Philippe Villiers de L’Isle Adam, of the Langue of France. Was elected in Rhodes on 13th November 1521. On his arrival in Malta on the 26th October 1530, was greatly disappointed to find the island nothing else but an arid rock with the Castle of St. Angelo for its only protection, and a few houses called the Bourg grouped around the foot of the Fort. In the Fort itself one gun and two falconets were the only defences. The capital of the island, supposed to have been erected by the Greeks in 1404 BC, and called Notabile by King Alphonse of Aragon, lay in the centre of the island surrounded by feeble fortifications. Several small villages were scattered here and there. like specks over the island. The magnificence of the grand harbour was the only point of attraction.
Disaffection soon rose among the Knights on account of the uninviting appearance of the island which was to be their new home. But L’lsle Adam, although not averse to removing his Order to a more favourable situation than Malta, soon perceived the advantages that the island would offer if properly fortified. Having assumed sovereignty over the islands of Malta and Gozo he fixed his temporary residence in the Castle of St. Angelo and established the Convent of the Order in the Bourg, which was in a very short time enclosed by a line of entrenchments, for the protection of the new Hospital and of the Convent itself.
The thoughts of the Grand Master were next turned to fortifying the capital of the island, then Notabile, where he had made his solemn entry on the 13th November 1530. Accordingly the old fortifications were restored and the city strongly garrisoned. The island of Gozo was entrusted to the care of a Governor, and its defence confided to a company of Infantry.
The island was strongly entrenched, provided with artillery and ammunition, and an abundant supply of provisions.
L’lsle Adam next, devoted himself to the interior administration of the island, the revenue of which he greatly increased.
After a severe illness which had utterly prostrated him, Villiers de. L’lsle Adam died on the 22nd August 1534, at the age of 75, after having reigned for twelve years in Rhodes and nearly four in Malta. His body was embalmed and interred in the chapel of Fort St. Angelo, whence thirty years later, with the greatest pomp, it was transferred to the Conventual Church of the Order, erected by the munificence of Grand Master La Cassiere, in 1567, in the city of Valletta.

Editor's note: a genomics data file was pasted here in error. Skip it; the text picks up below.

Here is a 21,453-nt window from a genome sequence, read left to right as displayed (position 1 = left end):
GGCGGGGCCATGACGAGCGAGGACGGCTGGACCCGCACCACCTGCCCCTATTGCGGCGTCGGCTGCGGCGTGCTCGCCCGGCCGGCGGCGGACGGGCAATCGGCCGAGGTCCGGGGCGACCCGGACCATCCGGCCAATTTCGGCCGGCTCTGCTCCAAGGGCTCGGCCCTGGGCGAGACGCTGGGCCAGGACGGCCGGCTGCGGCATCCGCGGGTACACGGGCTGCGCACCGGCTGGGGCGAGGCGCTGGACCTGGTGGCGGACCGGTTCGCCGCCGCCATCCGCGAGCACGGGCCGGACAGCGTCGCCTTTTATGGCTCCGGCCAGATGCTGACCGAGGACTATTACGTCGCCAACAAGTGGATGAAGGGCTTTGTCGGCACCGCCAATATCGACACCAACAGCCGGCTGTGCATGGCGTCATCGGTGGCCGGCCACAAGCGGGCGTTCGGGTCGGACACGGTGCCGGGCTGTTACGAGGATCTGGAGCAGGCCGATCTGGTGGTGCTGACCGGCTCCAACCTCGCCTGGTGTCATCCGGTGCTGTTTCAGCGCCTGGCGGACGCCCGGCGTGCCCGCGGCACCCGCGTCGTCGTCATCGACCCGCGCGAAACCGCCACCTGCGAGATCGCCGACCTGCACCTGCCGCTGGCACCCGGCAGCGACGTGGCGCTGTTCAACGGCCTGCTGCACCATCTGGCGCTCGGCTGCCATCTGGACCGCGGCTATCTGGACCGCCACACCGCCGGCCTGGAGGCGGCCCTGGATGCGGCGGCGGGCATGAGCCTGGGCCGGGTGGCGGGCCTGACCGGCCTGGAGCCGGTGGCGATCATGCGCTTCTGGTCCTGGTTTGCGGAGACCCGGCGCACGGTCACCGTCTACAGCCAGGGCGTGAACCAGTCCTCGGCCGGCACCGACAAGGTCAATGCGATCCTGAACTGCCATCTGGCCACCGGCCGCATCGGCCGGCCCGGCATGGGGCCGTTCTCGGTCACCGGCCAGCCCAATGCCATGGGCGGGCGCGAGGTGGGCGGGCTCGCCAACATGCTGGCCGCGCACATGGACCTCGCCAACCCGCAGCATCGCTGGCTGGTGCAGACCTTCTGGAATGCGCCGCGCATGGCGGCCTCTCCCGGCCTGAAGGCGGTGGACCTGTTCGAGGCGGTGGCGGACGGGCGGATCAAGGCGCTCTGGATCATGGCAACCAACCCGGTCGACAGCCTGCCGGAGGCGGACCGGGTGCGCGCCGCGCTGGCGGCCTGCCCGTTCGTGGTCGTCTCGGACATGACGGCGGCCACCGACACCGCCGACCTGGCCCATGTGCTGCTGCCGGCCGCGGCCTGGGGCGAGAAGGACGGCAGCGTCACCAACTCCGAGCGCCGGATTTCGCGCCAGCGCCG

The heroism and grandeur of L’lsle Adam’s character were such that the clouds of adversity only set it forth in brighter lustre. The loss of Rhodes, the greatest disaster which had befallen the Order since that of Jerusalem, has connected itself so imperishably with his name that he has gained a higher renowne for his conduct in that calamity than other men have achieved by the most brilliant victories. As the establisher of his Order in the island of Malta and the prime agent in its resuscitation after its late desperate losses, he may be looked upon as its third parent and founder. Raymond du Puy has associated his name with the original foundation of the Institution. It was to Fulke de Villaret that the Order were indebted for their establishment in their lovely island home of Rhodes; and it is to L’lsle Adam that the merit is due of having guided their fortunes to that rocky island in the centre of the Mediterranean, where for upwards of two centuries and a half the banner of St. John waved proudly, an honour to Christianity and a terror to the Infidel.
From instructions given by this Grand Master to the Knights de Lara and Bernard Salviati, Prior of Rome, envoys to the Holy See and to Charles V., it seems that the sovereign privilege of striking money had been disputed to L’lsle Adam by the Viceroy of Sicily. This dispute, which had hindered the Grand Master from proceeding to his new home, was finally adjusted, but there is no authority to prove whether the coins issued by this Grand Master were struck in Malta or in Rhodes.